Bonajuto Confectioner’s saved typical Modica chocolate from oblivion
Since 1880, Dolceria Bonajuto, the confectioner’s in Modica, has been producing chocolate using the ancient recipe of pre-Columbian civilizations. From the old fattojo del ciccolatte to the new Bean to Bar where customers can watch the work being done in the workshop
The oldest chocolate factory in Sicily still producing and one of the oldest in Italy
At the service of chocolate for six generations
“Another temptation for the taste buds is Modica and Alicante chocolate: a chocolate that comes in two types, vanilla and cinnamon, to be eaten in pieces or melted in a cup. Its incomparable flavour gives the taster the impression of having reached the sublime, the absolute, and any other kind of chocolate – even the most renowned – is adulteration, corruption”.
The County of Modica, by Leonardo Sciascia
I can almost see him, Sciascia, who loved Modica so much for its Baroque, its Spanish soul and Bonajuto’s chocolate (he travelled with the chocolate in his bag to give away), biting into a piece of chocolate at the tables in Bonajuta’s Caffè Roma. It was the first time that he confided his thoughts to a friend, Gesualdo Bufalino: “I recognize this chocolate, I tasted it many years ago in Alicante.”
Merely entering the alley where the confectioner’s at the end almost acts as a passageway to the stairs leading to the old quarter climbing up the side of the hill, has a certain impact.
Then, crossing the threshold, you seem to have entered a fantasy land, with display cabinets full of chocolate and sweets that preserve the certified proof of lengthy experience.
Alessandra Scucess welcomes us to explain the story behind Bonajuto, listed by Eurispes as one of Italy’s one hundred top producers. The owner, Pierpaolo Ruta, is busy elsewhere and Alessandra, with passion and pride, shows us the production and takes us into the workshop to watch the preparation.
Bonajuto chocolate is made at low temperature according to the ancient Aztec process (xocoàtl, a bitter drink made from the fruit of the cocoa tree and flavoured with spices), without using cocoa butter but with the addition of sugar.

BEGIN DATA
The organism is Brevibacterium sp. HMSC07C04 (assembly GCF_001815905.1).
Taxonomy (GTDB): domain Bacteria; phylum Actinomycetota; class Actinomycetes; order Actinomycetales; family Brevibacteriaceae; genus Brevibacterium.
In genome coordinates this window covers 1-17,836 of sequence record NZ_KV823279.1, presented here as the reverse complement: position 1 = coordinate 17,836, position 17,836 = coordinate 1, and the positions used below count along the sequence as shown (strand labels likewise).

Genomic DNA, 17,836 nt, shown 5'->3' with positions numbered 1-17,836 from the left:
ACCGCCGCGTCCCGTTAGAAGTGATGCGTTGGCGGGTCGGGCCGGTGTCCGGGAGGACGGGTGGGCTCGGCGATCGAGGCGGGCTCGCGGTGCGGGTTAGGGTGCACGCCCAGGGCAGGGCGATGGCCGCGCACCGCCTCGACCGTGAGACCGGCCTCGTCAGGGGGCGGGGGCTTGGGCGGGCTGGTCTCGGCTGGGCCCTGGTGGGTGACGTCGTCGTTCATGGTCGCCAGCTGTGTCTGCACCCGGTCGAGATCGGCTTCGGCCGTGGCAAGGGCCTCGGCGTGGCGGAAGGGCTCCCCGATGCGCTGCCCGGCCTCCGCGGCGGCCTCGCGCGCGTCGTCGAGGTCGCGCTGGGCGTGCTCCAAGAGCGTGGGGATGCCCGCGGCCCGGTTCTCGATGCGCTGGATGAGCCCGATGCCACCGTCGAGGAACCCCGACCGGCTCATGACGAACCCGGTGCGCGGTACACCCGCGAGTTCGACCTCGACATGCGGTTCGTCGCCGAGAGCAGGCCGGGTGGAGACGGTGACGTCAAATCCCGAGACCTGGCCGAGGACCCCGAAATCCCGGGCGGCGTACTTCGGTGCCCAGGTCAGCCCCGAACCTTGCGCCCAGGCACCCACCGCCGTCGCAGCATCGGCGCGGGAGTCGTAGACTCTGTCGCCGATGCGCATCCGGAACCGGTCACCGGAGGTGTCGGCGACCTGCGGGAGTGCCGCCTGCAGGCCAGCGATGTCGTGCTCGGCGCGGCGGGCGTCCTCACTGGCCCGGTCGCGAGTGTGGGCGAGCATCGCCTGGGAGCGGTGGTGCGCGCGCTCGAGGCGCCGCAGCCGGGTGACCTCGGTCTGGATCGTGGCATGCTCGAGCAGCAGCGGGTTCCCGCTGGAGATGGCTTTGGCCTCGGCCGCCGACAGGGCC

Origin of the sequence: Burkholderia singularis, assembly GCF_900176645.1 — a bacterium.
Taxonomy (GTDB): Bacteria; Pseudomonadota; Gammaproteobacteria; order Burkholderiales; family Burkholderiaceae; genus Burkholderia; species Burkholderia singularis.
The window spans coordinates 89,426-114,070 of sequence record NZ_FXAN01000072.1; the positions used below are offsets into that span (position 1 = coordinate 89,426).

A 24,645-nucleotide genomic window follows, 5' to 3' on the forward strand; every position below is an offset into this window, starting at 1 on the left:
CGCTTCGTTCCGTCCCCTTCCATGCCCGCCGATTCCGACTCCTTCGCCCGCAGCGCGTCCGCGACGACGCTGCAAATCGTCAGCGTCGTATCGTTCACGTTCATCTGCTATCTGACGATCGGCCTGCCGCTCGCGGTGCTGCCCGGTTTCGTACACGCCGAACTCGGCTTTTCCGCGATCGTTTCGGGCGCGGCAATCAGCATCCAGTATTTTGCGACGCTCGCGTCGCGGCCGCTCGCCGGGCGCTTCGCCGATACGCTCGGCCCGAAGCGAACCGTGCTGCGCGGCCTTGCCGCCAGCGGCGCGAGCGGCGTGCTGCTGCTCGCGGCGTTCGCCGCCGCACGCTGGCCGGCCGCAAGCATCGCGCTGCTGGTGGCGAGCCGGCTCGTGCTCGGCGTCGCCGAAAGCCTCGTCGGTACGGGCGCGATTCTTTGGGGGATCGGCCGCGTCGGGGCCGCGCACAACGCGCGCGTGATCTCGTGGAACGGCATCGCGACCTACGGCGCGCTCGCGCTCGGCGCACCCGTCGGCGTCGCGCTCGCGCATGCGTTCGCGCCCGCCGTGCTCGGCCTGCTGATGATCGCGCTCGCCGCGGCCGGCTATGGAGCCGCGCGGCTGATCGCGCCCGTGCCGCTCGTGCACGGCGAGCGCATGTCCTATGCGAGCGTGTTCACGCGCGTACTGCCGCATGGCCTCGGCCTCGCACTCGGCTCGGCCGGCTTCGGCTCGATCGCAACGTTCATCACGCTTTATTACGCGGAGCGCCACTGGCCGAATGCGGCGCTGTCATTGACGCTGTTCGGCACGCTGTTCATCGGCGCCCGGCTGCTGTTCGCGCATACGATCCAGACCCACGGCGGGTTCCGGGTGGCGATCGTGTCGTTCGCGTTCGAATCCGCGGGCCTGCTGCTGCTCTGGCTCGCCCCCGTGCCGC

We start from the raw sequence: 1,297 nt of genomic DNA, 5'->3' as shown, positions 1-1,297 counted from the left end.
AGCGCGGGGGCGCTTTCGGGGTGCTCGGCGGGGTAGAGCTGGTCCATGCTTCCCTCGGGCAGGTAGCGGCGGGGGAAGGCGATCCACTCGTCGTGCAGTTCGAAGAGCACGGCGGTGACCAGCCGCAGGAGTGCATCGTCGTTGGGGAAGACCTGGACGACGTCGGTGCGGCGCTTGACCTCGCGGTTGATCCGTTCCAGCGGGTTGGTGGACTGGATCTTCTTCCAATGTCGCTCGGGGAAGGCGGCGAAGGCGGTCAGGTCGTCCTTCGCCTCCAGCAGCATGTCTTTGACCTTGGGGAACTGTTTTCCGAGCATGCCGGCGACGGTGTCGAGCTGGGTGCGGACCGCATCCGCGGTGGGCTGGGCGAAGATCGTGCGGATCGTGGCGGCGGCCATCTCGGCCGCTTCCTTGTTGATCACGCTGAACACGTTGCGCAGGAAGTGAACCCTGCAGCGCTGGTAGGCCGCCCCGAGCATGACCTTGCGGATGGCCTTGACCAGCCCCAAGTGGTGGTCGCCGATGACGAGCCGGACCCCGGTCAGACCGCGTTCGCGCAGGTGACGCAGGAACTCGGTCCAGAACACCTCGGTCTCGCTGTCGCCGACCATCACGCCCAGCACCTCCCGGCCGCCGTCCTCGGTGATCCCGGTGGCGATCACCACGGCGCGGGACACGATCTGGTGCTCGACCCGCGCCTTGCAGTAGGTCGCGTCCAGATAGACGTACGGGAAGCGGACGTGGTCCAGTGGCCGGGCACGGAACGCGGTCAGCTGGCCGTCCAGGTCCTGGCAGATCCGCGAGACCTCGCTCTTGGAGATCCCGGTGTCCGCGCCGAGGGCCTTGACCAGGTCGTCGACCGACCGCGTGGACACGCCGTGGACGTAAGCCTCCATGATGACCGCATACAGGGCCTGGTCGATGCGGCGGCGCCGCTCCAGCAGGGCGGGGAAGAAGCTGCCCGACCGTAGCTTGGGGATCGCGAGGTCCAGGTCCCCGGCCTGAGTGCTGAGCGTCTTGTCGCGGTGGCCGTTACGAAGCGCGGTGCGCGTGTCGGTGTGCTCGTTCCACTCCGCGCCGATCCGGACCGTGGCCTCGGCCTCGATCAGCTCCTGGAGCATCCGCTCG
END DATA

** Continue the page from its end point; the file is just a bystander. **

The processing temperature never exceeds 42°-45°, thus preventing the sugar crystals from melting and giving the chocolate that special rough and granular consistency in the mouth.
A chocolate with “incomparable flavour”, so good and particular that you could eat one bar after another...
Cold processing was the standard in Europe until the nineteenth-century Industrial Revolution changed the production cycle by inserting new procedures, such as conching and tempering. The taste changed and the consistency with it.
But in Modica, a County which had been closely linked to the Spanish Crown, traditional cold processing without conching managed to continue by keeping to the strong Spanish tradition and because industry was late in arriving.
And this was when the Bonajuto family came into play. For six generations and over five hundred years, it has been producing chocolate by cold processing (a procedure that allows all the cocoa bean aromas to be released into the mouth), just as pre-Columbian civilizations did and which the Spanish conquistadores had introduced into Europe.
With the “fattojo del ciccolatte” in the 1800s, the Bonajuto family controlled the entire production chain: from the cocoa bean, to the bitter paste, to the end product. In 1911, they were awarded a gold medal at the international Expo in Rome.
In 1992, when Franco Ruta collected the inheritance and memory of the confectioner’s, he triggered the rediscovery of Modica’s dark gold. Before 1992, production had been kept alive by just three local artisans (the other two had done their training in the workshop with the Bonajuto family; now there are more than forty chocolate shops), more out of love than for real commercial reasons, but it had never been promoted enough.
Franco Ruta threw himself one hundred per cent into his Modica chocolate mission (once only produced in the traditional cinnamon and vanilla versions), becoming an authentic world ambassador. He also contributed to cultural initiatives (from publishing books to sponsoring cinema festivals and documentaries) and events.
He focused on the raw material, which did not come from multi-nationals but was purchased directly from cocoa plantations.
Since his death in 2016, his son, Pierpaolo, has been carrying on the work.
In 2019, in an area next to the store, the public will be able to see how the chocolate production develops from “the cocoa bean to the bar” in the new Fattojo Bean to Bar Bonajuto (bean to bar is the production process that starts from the cocoa beans and not from the cocoa mass as usually happens in Bonajuto chocolate production, and goes on to the end product in bars).
Who knows how long the queues will be just to watch and taste!
Antica Dolceria Bonajuto
Corso Umberto I, 159